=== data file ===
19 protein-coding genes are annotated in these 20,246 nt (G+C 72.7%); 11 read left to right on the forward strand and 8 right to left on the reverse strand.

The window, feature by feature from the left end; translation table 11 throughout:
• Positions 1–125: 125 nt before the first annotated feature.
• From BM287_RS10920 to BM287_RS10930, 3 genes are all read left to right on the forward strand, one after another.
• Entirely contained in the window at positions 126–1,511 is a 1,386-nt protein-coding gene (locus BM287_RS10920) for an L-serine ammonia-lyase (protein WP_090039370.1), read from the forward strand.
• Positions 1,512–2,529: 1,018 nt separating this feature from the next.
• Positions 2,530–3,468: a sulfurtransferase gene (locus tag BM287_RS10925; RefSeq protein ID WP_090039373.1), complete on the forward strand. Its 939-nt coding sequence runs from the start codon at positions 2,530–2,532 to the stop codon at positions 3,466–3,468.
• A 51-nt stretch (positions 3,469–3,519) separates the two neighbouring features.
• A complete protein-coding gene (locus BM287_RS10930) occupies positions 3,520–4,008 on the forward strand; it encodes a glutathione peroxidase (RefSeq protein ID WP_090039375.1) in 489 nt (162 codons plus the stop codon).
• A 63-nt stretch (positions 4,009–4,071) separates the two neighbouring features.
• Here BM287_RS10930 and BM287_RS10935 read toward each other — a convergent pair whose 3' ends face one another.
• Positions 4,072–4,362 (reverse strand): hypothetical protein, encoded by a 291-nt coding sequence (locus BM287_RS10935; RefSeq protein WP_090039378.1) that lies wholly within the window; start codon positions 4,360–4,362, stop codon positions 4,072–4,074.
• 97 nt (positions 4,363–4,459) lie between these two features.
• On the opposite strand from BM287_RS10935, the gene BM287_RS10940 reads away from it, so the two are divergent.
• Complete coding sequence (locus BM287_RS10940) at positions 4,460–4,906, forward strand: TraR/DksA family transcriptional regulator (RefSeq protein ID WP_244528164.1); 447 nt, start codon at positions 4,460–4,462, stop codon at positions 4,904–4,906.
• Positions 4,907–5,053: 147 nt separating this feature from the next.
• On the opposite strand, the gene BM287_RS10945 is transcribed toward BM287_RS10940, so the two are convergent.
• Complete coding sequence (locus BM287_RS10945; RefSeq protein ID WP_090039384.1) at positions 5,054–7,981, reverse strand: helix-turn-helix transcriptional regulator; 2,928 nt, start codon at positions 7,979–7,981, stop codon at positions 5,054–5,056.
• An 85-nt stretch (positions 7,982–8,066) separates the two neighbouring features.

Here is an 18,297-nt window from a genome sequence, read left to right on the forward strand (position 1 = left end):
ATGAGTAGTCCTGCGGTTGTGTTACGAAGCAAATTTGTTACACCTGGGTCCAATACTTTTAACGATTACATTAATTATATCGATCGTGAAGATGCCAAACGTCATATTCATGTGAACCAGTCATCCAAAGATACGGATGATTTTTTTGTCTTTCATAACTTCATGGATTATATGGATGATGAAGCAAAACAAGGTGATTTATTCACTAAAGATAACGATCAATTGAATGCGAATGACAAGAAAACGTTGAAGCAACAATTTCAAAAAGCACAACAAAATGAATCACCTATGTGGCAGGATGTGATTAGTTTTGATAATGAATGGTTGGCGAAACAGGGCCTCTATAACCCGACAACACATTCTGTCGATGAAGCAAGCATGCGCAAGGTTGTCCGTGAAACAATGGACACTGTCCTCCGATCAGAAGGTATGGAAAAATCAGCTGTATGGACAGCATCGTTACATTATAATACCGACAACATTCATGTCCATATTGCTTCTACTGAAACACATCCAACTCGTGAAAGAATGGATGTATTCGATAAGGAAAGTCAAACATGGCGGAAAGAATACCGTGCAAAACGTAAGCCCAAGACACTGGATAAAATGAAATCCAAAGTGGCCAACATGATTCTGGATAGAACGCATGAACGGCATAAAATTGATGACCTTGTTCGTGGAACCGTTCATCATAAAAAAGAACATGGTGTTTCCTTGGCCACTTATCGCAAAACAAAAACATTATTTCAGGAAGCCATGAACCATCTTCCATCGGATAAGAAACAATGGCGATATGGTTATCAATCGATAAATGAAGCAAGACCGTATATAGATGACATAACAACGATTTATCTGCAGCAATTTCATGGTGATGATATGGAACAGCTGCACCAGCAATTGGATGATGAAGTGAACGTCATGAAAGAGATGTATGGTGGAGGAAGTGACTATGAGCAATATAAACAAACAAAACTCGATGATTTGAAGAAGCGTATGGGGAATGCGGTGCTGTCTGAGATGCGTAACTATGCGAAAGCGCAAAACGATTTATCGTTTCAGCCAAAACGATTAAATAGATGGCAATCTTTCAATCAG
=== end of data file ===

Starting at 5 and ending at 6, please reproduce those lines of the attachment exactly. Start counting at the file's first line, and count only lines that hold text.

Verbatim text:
• Entirely contained in the window at positions 126–1,511 is a 1,386-nt protein-coding gene (locus BM287_RS10920) for an L-serine ammonia-lyase (protein WP_090039370.1), read from the forward strand.
• Positions 1,512–2,529: 1,018 nt separating this feature from the next.